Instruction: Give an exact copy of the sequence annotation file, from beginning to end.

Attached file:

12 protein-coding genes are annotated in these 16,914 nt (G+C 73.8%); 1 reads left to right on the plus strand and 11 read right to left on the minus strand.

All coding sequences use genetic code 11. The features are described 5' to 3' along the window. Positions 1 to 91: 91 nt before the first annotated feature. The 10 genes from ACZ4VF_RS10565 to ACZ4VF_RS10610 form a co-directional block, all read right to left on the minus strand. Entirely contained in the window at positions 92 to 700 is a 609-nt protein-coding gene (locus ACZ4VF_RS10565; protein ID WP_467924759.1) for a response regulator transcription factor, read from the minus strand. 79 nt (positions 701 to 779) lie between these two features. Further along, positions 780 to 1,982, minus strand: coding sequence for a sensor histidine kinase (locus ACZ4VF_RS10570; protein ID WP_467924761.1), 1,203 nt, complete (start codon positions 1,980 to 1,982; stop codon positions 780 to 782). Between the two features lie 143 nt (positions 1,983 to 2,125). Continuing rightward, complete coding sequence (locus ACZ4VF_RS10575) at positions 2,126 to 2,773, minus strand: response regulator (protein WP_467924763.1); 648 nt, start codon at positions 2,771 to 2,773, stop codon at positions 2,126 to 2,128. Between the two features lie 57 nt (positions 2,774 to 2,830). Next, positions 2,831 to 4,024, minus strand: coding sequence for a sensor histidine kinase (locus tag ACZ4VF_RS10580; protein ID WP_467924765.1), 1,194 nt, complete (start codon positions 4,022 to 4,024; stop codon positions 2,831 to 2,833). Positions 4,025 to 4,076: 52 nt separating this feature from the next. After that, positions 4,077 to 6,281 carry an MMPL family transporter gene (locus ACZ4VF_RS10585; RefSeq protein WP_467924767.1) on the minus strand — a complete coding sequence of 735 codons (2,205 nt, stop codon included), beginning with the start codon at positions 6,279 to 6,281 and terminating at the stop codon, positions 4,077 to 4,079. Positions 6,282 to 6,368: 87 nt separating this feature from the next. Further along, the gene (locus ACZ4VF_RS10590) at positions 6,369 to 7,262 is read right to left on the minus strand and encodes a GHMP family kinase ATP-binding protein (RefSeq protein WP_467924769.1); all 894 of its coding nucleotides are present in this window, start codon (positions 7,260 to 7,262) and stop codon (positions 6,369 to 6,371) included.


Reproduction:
12 protein-coding genes are annotated in these 16,914 nt (G+C 73.8%); 1 reads left to right on the plus strand and 11 read right to left on the minus strand.

All coding sequences use genetic code 11. The features are described 5' to 3' along the window. Positions 1 to 91: 91 nt before the first annotated feature. The 10 genes from ACZ4VF_RS10565 to ACZ4VF_RS10610 form a co-directional block, all read right to left on the minus strand. Entirely contained in the window at positions 92 to 700 is a 609-nt protein-coding gene (locus ACZ4VF_RS10565; protein ID WP_467924759.1) for a response regulator transcription factor, read from the minus strand. 79 nt (positions 701 to 779) lie between these two features. Further along, positions 780 to 1,982, minus strand: coding sequence for a sensor histidine kinase (locus ACZ4VF_RS10570; protein ID WP_467924761.1), 1,203 nt, complete (start codon positions 1,980 to 1,982; stop codon positions 780 to 782). Between the two features lie 143 nt (positions 1,983 to 2,125). Continuing rightward, complete coding sequence (locus ACZ4VF_RS10575) at positions 2,126 to 2,773, minus strand: response regulator (protein WP_467924763.1); 648 nt, start codon at positions 2,771 to 2,773, stop codon at positions 2,126 to 2,128. Between the two features lie 57 nt (positions 2,774 to 2,830). Next, positions 2,831 to 4,024, minus strand: coding sequence for a sensor histidine kinase (locus tag ACZ4VF_RS10580; protein ID WP_467924765.1), 1,194 nt, complete (start codon positions 4,022 to 4,024; stop codon positions 2,831 to 2,833). Positions 4,025 to 4,076: 52 nt separating this feature from the next. After that, positions 4,077 to 6,281 carry an MMPL family transporter gene (locus ACZ4VF_RS10585; RefSeq protein WP_467924767.1) on the minus strand — a complete coding sequence of 735 codons (2,205 nt, stop codon included), beginning with the start codon at positions 6,279 to 6,281 and terminating at the stop codon, positions 4,077 to 4,079. Positions 6,282 to 6,368: 87 nt separating this feature from the next. Further along, the gene (locus ACZ4VF_RS10590) at positions 6,369 to 7,262 is read right to left on the minus strand and encodes a GHMP family kinase ATP-binding protein (RefSeq protein WP_467924769.1); all 894 of its coding nucleotides are present in this window, start codon (positions 7,260 to 7,262) and stop codon (positions 6,369 to 6,371) included.